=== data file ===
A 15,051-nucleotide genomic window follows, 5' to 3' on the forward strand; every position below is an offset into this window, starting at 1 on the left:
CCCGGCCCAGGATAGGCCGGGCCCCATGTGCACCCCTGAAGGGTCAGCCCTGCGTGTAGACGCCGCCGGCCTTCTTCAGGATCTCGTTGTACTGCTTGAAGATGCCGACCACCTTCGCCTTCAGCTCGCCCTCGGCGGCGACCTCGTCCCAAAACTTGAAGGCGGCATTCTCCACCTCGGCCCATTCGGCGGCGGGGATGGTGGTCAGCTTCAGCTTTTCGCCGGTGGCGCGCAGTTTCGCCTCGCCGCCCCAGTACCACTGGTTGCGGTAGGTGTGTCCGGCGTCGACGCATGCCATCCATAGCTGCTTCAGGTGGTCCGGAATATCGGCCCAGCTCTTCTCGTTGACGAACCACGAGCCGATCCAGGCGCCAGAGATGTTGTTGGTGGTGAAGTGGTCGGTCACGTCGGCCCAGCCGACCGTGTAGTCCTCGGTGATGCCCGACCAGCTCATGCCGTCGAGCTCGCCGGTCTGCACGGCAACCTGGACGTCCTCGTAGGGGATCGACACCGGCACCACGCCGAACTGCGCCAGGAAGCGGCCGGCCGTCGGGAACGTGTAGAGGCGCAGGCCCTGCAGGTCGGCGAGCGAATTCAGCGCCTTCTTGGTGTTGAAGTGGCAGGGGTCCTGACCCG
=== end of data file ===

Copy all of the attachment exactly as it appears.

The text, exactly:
A 15,051-nucleotide genomic window follows, 5' to 3' on the forward strand; every position below is an offset into this window, starting at 1 on the left:
CCCGGCCCAGGATAGGCCGGGCCCCATGTGCACCCCTGAAGGGTCAGCCCTGCGTGTAGACGCCGCCGGCCTTCTTCAGGATCTCGTTGTACTGCTTGAAGATGCCGACCACCTTCGCCTTCAGCTCGCCCTCGGCGGCGACCTCGTCCCAAAACTTGAAGGCGGCATTCTCCACCTCGGCCCATTCGGCGGCGGGGATGGTGGTCAGCTTCAGCTTTTCGCCGGTGGCGCGCAGTTTCGCCTCGCCGCCCCAGTACCACTGGTTGCGGTAGGTGTGTCCGGCGTCGACGCATGCCATCCATAGCTGCTTCAGGTGGTCCGGAATATCGGCCCAGCTCTTCTCGTTGACGAACCACGAGCCGATCCAGGCGCCAGAGATGTTGTTGGTGGTGAAGTGGTCGGTCACGTCGGCCCAGCCGACCGTGTAGTCCTCGGTGATGCCCGACCAGCTCATGCCGTCGAGCTCGCCGGTCTGCACGGCAACCTGGACGTCCTCGTAGGGGATCGACACCGGCACCACGCCGAACTGCGCCAGGAAGCGGCCGGCCGTCGGGAACGTGTAGAGGCGCAGGCCCTGCAGGTCGGCGAGCGAATTCAGCGCCTTCTTGGTGTTGAAGTGGCAGGGGTCCTGACCCG